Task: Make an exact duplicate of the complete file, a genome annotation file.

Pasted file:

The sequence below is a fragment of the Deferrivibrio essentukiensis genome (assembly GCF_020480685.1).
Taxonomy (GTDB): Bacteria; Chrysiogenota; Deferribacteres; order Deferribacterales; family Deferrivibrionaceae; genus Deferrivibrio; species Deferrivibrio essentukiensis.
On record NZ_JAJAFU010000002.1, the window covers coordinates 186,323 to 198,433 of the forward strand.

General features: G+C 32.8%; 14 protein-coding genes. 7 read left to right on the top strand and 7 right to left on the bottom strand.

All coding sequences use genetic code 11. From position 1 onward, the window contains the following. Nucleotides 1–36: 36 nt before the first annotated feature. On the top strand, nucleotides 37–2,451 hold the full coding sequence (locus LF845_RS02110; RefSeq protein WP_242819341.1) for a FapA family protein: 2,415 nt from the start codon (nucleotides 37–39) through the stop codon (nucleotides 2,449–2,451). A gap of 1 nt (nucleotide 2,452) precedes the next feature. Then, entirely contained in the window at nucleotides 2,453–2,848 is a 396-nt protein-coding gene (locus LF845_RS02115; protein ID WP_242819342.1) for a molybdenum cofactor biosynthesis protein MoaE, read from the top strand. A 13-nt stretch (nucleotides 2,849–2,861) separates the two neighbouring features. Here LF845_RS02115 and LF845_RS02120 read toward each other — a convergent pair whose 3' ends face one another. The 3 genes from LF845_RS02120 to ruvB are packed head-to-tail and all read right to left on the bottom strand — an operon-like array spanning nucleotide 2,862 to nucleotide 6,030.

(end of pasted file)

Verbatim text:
The sequence below is a fragment of the Deferrivibrio essentukiensis genome (assembly GCF_020480685.1).
Taxonomy (GTDB): Bacteria; Chrysiogenota; Deferribacteres; order Deferribacterales; family Deferrivibrionaceae; genus Deferrivibrio; species Deferrivibrio essentukiensis.
On record NZ_JAJAFU010000002.1, the window covers coordinates 186,323 to 198,433 of the forward strand.

General features: G+C 32.8%; 14 protein-coding genes. 7 read left to right on the top strand and 7 right to left on the bottom strand.

All coding sequences use genetic code 11. From position 1 onward, the window contains the following. Nucleotides 1–36: 36 nt before the first annotated feature. On the top strand, nucleotides 37–2,451 hold the full coding sequence (locus LF845_RS02110; RefSeq protein WP_242819341.1) for a FapA family protein: 2,415 nt from the start codon (nucleotides 37–39) through the stop codon (nucleotides 2,449–2,451). A gap of 1 nt (nucleotide 2,452) precedes the next feature. Then, entirely contained in the window at nucleotides 2,453–2,848 is a 396-nt protein-coding gene (locus LF845_RS02115; protein ID WP_242819342.1) for a molybdenum cofactor biosynthesis protein MoaE, read from the top strand. A 13-nt stretch (nucleotides 2,849–2,861) separates the two neighbouring features. Here LF845_RS02115 and LF845_RS02120 read toward each other — a convergent pair whose 3' ends face one another. The 3 genes from LF845_RS02120 to ruvB are packed head-to-tail and all read right to left on the bottom strand — an operon-like array spanning nucleotide 2,862 to nucleotide 6,030.